Brevoort Talks "Captain America's" Shocking, Controversial Twist
All this month I’ll be reviewing different comic books by African-American creators, based on submissions from the actual creators of the comic books themselves. A quick note – since this month is so relatively short, I’ll be featuring an extra comic every week, for a total of 32 comics spotlighted! Here is a list of all the comics spotlighted so far!
Today we take a look at the first three books of Nowhere Man: You Don’t Know Jack, written and drawn by Jerome Walford, from Forward Comix.
Nowhere Man is about a police detective named Jack Maguire who happens to share his body with a super-powered agent named Zade. Due to sharing a body with Zade, Jack has super powers, but the more he uses the powers, the easier it is for Zade to take control of their shared body.
As you might imagine, it is not necessarily a situation that sits well with Jack…
The problem also comes when Jack falls asleep…
Here’s Zade in action from Book Three…
As you can see, Walford’s artwork is very accomplished. He has a great sense of design, as he lays the pages out in a very dynamic fashion. He often makes expert use out of negative space. It’s a really visually striking comic book series. I’m really surprised that one of the Big Two comic book companies hasn’t given Walford a shot – his style like it would lend itself very well to a New 52 series.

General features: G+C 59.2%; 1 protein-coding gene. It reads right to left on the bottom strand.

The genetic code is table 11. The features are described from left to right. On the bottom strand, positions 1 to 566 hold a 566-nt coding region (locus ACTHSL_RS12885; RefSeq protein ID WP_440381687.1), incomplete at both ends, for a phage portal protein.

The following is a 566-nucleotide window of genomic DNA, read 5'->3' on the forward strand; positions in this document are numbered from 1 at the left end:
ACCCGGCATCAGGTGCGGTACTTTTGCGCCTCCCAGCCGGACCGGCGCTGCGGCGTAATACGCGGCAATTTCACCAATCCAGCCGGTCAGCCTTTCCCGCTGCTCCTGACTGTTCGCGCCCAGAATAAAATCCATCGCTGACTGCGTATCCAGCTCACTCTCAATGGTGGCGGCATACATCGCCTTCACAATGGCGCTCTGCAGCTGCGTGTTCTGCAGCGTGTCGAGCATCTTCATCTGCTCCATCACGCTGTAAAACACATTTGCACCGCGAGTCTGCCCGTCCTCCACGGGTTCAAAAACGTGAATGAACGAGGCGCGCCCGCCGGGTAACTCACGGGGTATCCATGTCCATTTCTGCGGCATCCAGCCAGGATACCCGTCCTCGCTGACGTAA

The story is interesting, as well, as Walford smartly makes Maguire’s current case one that looks like it will cross between his regular life and Zade’s life. And as you can see above, Zade’s life is one of superpowers and super gadgets, so when you throw “normal” police into the middle of stuff like that, it gets really crazy really fast and Maguire is soon forced to make some very uncomfortable choices.
The person making these choices weigh upon Maguire is his partner and lover, Rose Yancey, whose uncle is Maguire’s Captain (and who seems to have it out for Maguire). Maguire tells the reader, via narration, that he does not love Rose, but it seems like it is case where he is trying to tell himself that more than anything. When push comes to shove, does she mean more to him than he is willing to admit? The Jack/Rose (wait, isn’t that the names of the main characters in Titanic? That’s weird. Please tell me that wasn’t intentional, Jerome! Please!) relationship is likely the highlight of the book for me. Especially in Book Three, where Rose makes a difficult choice for Jack, as well. Rough stuff.
Anyhow, this is an interesting police thriller with an intriguing sci-fi edge and the art is, as you can see, powerful. That’s a good combo!
Check out Forward Comix’s website here to see a bunch of different places where you can buy Nowhere Man.
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